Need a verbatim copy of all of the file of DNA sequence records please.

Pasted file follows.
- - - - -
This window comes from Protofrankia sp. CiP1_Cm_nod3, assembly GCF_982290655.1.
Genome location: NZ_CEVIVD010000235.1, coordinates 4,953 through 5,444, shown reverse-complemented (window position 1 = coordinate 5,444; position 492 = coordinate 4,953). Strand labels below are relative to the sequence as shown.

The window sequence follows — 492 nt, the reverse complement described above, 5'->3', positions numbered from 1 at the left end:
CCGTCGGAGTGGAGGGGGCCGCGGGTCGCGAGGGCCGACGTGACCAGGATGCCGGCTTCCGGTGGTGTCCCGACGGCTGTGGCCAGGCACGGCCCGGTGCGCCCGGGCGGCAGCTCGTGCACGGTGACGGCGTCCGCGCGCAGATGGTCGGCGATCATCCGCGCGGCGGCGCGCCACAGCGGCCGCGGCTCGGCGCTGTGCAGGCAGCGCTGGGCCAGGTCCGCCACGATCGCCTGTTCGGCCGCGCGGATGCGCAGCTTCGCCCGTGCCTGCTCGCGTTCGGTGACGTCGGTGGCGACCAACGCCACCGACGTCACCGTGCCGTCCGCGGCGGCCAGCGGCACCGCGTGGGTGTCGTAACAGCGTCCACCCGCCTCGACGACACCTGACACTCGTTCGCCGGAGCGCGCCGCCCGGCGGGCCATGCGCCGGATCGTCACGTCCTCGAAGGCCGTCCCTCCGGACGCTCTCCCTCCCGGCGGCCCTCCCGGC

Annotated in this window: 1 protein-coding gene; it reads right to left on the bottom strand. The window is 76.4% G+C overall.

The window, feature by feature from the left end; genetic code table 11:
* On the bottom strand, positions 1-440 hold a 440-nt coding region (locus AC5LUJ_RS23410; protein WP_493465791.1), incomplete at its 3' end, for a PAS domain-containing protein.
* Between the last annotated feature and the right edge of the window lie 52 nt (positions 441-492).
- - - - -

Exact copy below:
This window comes from Protofrankia sp. CiP1_Cm_nod3, assembly GCF_982290655.1.
Genome location: NZ_CEVIVD010000235.1, coordinates 4,953 through 5,444, shown reverse-complemented (window position 1 = coordinate 5,444; position 492 = coordinate 4,953). Strand labels below are relative to the sequence as shown.

The window sequence follows — 492 nt, the reverse complement described above, 5'->3', positions numbered from 1 at the left end:
CCGTCGGAGTGGAGGGGGCCGCGGGTCGCGAGGGCCGACGTGACCAGGATGCCGGCTTCCGGTGGTGTCCCGACGGCTGTGGCCAGGCACGGCCCGGTGCGCCCGGGCGGCAGCTCGTGCACGGTGACGGCGTCCGCGCGCAGATGGTCGGCGATCATCCGCGCGGCGGCGCGCCACAGCGGCCGCGGCTCGGCGCTGTGCAGGCAGCGCTGGGCCAGGTCCGCCACGATCGCCTGTTCGGCCGCGCGGATGCGCAGCTTCGCCCGTGCCTGCTCGCGTTCGGTGACGTCGGTGGCGACCAACGCCACCGACGTCACCGTGCCGTCCGCGGCGGCCAGCGGCACCGCGTGGGTGTCGTAACAGCGTCCACCCGCCTCGACGACACCTGACACTCGTTCGCCGGAGCGCGCCGCCCGGCGGGCCATGCGCCGGATCGTCACGTCCTCGAAGGCCGTCCCTCCGGACGCTCTCCCTCCCGGCGGCCCTCCCGGC

Annotated in this window: 1 protein-coding gene; it reads right to left on the bottom strand. The window is 76.4% G+C overall.

The window, feature by feature from the left end; genetic code table 11:
* On the bottom strand, positions 1-440 hold a 440-nt coding region (locus AC5LUJ_RS23410; protein WP_493465791.1), incomplete at its 3' end, for a PAS domain-containing protein.
* Between the last annotated feature and the right edge of the window lie 52 nt (positions 441-492).